For every music-industry veteran, scores of acts never get the opportunity to bask in the glory of a well-received set at Electric Picnic, or even share their music with anyone. Rosie Carney was another one that nearly got away.
At the tender age of 16, Carney was signed to Polydor Records. It didn’t exactly go well, as the Universal-affiliated label suggested numerous name and image changes, forced Carney to endure torturous hours and days in a studio fruitlessly searching for a “hit”, and essentially engaging in all the tiresome cliched rigmarole that goes with the corporate music industry.
Carney was born in Hampshire, on the southern coast of England, but moved to Co Donegal aged 10. She has been making music since her teens. An Other Voices appearance at 16 stoked up her profile and led to the Polydor deal. Now, at 20, she is enjoying success on her own terms.
Before Bare even sees the light of day, she has been streamed 18 million times on Spotify, and currently commands a considerable monthly audience of 600,000 listeners. In the US, National Public Radio has been championing her to the hilt, and you get the strong impression that the best is yet to come.
The reason why Carney became a quiet success story is obvious. Her voice is remarkable, and she is an exceedingly fine songwriter. The opening track, What You've Been Looking For, sounds like a gentle yet stirring statement of intent after finally being freed to pursue her own muse. "Be yourself she said to me," Carney coos. "Make sure your voice is heard. Be as free as you want to be. And I'll always stand by those words."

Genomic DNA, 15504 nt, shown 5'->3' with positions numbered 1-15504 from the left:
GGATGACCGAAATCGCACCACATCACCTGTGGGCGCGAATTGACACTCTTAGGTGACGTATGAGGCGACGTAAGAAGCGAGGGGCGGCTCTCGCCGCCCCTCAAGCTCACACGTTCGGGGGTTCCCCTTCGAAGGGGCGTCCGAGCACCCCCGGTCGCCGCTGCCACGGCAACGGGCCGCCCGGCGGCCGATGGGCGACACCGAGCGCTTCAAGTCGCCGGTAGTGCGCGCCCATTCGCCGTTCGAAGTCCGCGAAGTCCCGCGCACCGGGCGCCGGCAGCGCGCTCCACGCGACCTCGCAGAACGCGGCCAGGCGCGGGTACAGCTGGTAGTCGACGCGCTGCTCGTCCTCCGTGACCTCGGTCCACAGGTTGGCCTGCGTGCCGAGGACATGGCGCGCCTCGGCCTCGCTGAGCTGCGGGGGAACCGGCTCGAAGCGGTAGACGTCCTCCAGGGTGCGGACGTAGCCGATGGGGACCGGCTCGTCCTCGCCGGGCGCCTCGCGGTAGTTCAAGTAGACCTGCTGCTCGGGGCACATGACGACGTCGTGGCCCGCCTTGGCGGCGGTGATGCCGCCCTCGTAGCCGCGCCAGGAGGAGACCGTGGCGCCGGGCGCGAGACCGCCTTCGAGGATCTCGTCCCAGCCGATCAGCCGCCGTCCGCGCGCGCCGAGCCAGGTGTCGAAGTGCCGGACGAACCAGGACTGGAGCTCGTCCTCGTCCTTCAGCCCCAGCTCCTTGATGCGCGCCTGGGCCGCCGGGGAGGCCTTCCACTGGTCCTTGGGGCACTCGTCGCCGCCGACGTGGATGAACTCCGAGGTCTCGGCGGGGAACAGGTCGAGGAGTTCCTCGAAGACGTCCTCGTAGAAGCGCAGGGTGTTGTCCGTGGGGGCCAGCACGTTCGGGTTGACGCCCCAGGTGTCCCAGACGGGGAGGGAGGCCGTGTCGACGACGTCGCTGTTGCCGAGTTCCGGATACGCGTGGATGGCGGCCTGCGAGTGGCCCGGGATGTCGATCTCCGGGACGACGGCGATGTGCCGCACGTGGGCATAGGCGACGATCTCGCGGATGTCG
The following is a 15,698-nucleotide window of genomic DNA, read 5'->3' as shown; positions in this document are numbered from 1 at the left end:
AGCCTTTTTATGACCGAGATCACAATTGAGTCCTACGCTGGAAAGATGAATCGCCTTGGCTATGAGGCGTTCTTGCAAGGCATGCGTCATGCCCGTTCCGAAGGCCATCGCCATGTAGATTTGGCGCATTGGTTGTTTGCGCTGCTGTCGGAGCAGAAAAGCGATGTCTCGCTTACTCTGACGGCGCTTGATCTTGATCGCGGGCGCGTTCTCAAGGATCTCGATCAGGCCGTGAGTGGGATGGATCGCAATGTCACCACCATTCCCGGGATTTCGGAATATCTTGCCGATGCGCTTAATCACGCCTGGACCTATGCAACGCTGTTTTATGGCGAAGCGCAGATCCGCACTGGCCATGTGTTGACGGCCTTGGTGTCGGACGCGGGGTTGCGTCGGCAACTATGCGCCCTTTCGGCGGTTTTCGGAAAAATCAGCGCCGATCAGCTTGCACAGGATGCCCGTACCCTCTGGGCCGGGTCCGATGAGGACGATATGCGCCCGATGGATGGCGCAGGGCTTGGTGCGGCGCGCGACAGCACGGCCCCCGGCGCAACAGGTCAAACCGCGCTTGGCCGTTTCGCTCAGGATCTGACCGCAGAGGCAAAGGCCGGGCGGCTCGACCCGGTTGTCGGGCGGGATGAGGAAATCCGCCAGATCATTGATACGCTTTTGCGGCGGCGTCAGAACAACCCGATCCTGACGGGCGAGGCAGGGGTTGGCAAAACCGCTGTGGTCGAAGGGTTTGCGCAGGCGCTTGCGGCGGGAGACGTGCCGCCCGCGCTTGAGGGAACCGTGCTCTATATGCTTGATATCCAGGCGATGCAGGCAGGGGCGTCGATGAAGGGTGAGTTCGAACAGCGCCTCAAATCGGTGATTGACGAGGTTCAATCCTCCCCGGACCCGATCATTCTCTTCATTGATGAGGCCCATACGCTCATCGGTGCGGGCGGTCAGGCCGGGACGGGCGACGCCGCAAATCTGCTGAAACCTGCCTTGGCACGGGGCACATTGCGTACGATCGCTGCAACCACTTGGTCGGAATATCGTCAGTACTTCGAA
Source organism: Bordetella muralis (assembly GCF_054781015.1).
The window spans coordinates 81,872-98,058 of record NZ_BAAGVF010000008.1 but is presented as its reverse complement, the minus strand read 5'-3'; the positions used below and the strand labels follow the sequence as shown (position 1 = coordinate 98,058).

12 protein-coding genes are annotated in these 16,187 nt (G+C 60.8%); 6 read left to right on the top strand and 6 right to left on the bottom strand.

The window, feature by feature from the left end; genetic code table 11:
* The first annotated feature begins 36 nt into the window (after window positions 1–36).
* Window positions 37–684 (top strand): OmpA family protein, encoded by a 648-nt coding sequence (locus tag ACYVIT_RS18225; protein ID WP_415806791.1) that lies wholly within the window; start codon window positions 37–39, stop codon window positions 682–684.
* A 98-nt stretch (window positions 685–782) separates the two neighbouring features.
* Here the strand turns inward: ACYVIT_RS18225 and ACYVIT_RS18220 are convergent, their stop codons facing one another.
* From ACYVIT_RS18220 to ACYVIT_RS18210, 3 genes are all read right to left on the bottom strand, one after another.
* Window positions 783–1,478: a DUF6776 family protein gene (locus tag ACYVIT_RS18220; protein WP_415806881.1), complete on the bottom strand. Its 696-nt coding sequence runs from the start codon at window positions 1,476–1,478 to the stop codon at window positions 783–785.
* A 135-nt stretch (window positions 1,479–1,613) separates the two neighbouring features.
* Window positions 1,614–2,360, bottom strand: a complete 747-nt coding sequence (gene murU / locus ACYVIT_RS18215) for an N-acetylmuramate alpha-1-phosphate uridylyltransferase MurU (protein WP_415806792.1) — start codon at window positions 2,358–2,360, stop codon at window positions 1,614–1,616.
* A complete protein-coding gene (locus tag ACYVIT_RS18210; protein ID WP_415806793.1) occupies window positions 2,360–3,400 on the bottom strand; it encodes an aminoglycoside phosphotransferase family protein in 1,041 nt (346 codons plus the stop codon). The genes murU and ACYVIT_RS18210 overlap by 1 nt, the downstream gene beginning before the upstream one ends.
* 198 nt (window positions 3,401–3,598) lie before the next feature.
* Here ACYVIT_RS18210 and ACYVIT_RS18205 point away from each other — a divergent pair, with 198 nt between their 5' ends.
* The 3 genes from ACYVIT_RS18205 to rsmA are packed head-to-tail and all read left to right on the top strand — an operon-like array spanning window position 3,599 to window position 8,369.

Her fellow troubadour and kindred spirit Lisa Hannigan guests on the beautiful Thousand, a deeply personal song about her grandmother's struggle with dementia. Hannigan and Carney share an Irish background, and are blessed with extraordinary voices, but that's where any similarities end.
The very fact that Rosie Carney is such a runaway success before this album is even released is a testament to her singular brilliance
While there are faint echoes of Carney’s great northwestern contemporary Soak, aka Bridie Monds-Watson, from Derry – who is poised to present her own comeback album soon – Carney is doing her own sweet thing. The very fact that she’s such a runaway success before this album is even released is a testament to her singular brilliance.
Like Soak, Carney was first showcased on that crucial incubator of emergent talent, Other Voices. Soak took her time and finished school before signing to Rough Trade, and getting nominated for the Mercury Music Prize in the whole process, while Carney dabbled in a terrible record deal. Thankfully, that diversion doesn’t matter a jot any more. It clearly has moulded and blooded her as a much better artist in the long run.
The standard of songwriting on this fine full-length debut never dips or sags. Late into the album, Zoey, Orchid and Your Love Is Holy form a triple whammy of three fantastic tracks in a row. Bud (Rose) concludes Bare on an arresting instrumental note, as a tingling piano gently blends into a beautiful recording of birdsong.
Bare is quite a remarkable album. After an abortive career start, and subsequent series of trials and tribulations, Rosie Carney has finally arrived and is realising her own musical and artistic vision on the London-based independent label Akira Records.
Carney's emergence on Bare is an exquisite joy to behold, a gorgeous song cycle that runs the whole gamut of life, love and loss. This brilliant Anglo-Irish artist is just starting to bloom. Expect the name Rosie Carney to strongly feature in the Irish music of the future. rosiecarney.com